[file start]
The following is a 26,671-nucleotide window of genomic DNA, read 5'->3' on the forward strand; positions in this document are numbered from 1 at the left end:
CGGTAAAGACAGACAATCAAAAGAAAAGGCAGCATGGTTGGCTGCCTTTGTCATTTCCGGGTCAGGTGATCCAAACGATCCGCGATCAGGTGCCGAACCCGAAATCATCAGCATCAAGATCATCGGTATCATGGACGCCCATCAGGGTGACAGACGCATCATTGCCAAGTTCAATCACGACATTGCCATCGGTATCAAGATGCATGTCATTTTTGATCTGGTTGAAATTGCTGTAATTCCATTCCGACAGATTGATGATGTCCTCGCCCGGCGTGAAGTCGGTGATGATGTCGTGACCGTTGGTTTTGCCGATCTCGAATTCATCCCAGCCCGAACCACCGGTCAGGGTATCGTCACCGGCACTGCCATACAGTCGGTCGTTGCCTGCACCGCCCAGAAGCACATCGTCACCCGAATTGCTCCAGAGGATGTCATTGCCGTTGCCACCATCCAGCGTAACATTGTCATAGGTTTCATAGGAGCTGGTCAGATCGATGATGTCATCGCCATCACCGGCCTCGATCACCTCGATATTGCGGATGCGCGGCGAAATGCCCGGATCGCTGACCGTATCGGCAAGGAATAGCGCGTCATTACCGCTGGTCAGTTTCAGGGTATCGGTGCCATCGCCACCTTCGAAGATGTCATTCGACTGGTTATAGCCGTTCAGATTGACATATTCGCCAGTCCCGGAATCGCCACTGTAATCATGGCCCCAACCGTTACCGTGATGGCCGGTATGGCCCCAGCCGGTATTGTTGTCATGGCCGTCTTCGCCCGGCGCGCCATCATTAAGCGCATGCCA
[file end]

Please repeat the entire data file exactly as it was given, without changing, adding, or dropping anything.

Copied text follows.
The following is a 26,671-nucleotide window of genomic DNA, read 5'->3' on the forward strand; positions in this document are numbered from 1 at the left end:
CGGTAAAGACAGACAATCAAAAGAAAAGGCAGCATGGTTGGCTGCCTTTGTCATTTCCGGGTCAGGTGATCCAAACGATCCGCGATCAGGTGCCGAACCCGAAATCATCAGCATCAAGATCATCGGTATCATGGACGCCCATCAGGGTGACAGACGCATCATTGCCAAGTTCAATCACGACATTGCCATCGGTATCAAGATGCATGTCATTTTTGATCTGGTTGAAATTGCTGTAATTCCATTCCGACAGATTGATGATGTCCTCGCCCGGCGTGAAGTCGGTGATGATGTCGTGACCGTTGGTTTTGCCGATCTCGAATTCATCCCAGCCCGAACCACCGGTCAGGGTATCGTCACCGGCACTGCCATACAGTCGGTCGTTGCCTGCACCGCCCAGAAGCACATCGTCACCCGAATTGCTCCAGAGGATGTCATTGCCGTTGCCACCATCCAGCGTAACATTGTCATAGGTTTCATAGGAGCTGGTCAGATCGATGATGTCATCGCCATCACCGGCCTCGATCACCTCGATATTGCGGATGCGCGGCGAAATGCCCGGATCGCTGACCGTATCGGCAAGGAATAGCGCGTCATTACCGCTGGTCAGTTTCAGGGTATCGGTGCCATCGCCACCTTCGAAGATGTCATTCGACTGGTTATAGCCGTTCAGATTGACATATTCGCCAGTCCCGGAATCGCCACTGTAATCATGGCCCCAACCGTTACCGTGATGGCCGGTATGGCCCCAGCCGGTATTGTTGTCATGGCCGTCTTCGCCCGGCGCGCCATCATTAAGCGCATGCCA